11:00 pm – continued
Nick nodded and crammed himself and his family into an elevator with another family of four. Iris and the two boys, both around her age, smiled shyly at each other, but clung to their parents and didn’t say a word. The ride up was swift; Nick and his family getting off on the level before the other family.
The young family made their way down the hall and to their rooms, staying close to the walls as people still streamed in all directions around them. The walls were made from some shiny silver material punctured periodically with equally silver doors on one side. Each door had a number in bold black print, the numbers rising as they made their way down the curved wall. Round windows were set every twenty feet along the opposite wall, but they only looked out onto brown walls and industrial lighting.
Under his breath, Nick repeated the number for their rooms until they reached it. As they came to a stop at door number seventeen, he frowned at the closed silver door for a few moments, wondering how to open it. There weren’t any door knobs or button panels or any other kind of outward indication of how to open it. It appeared, for all intents and purposes, to be a solid sheet of shiny silver metal. Feeling confused, he glanced down the hall and noticed one of the wait staff members help another family by having the man press his hand to the door, which slid open.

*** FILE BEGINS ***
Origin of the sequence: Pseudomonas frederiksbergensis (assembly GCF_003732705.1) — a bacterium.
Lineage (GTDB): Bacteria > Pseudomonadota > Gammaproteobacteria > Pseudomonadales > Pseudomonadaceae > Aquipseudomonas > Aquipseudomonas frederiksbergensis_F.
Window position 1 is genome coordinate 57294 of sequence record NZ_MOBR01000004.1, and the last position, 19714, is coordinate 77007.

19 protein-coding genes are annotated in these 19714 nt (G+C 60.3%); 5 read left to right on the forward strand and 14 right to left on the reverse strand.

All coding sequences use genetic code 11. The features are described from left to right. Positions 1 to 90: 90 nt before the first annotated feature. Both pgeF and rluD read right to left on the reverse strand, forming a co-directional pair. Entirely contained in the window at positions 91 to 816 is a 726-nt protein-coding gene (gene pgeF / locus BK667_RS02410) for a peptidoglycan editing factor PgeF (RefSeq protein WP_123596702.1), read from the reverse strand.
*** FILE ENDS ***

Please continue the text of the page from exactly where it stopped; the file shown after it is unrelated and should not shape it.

“Try it,” Rose said with a shrug. “If it doesn’t work, we can always ask that young lady.”
Nick shrugged in response, figuring they didn’t have anything to lose. He looked down at his hands and selected his right hand, hoping it didn’t matter which hand he chose. Pressing his hand, fingers spread out, to the middle of the door, he hoped for the best. Almost immediately, the door silently slid open, vanishing into a slot in the wall it retreated into. He and Rose traded equally pleased, if a little surprised, looks and Nick ushered his family inside. A moment after the three of them entered, the door silent slid back into place behind them, effectively cutting off the noise from the hallway.
It was a rather spacious space that they found themselves in. The living space had adequate seating for twelve people, a coffee table, bookshelves, and a desk. Above the couch sitting opposite the door was a concave window that looked out onto the field. In the distance, they could barely make out the lights of a distant city. To the left of the living space was a fully equipped and functional kitchen with a dining table right off of it. Next to it was the open door to a bathroom. To the right of the living space were two doors standing ajar, each apparently leading to a bedroom. It was fully finished, but felt a little clinical to Rose. In her mind, it would need a lot of work to make it feel like a home. It was a good thing, though, that she was an interior designer. It would give her something to do.
“This seems cozy,” Rose remarked as Iris went straight for the large window to gaze out at the field and the distant city lights. “I guess we’ll have plenty of time to scope out this place. Any idea of where we’re headed anyways?”
Nick shook his head and went towards the bedrooms. “No clue. Come, Iris, we need to get ready for the party. Mommy will help you get dressed.”
Iris gave her father an indignant look. “I can dress myself.”
Nick lifted his hands, turning back to look at his daughter so his palms faced her. “Okay, okay. If you need help, just call for Mom, okay.”
“I know, Dad,” Iris said with a tired roll of her eyes and a soft sigh.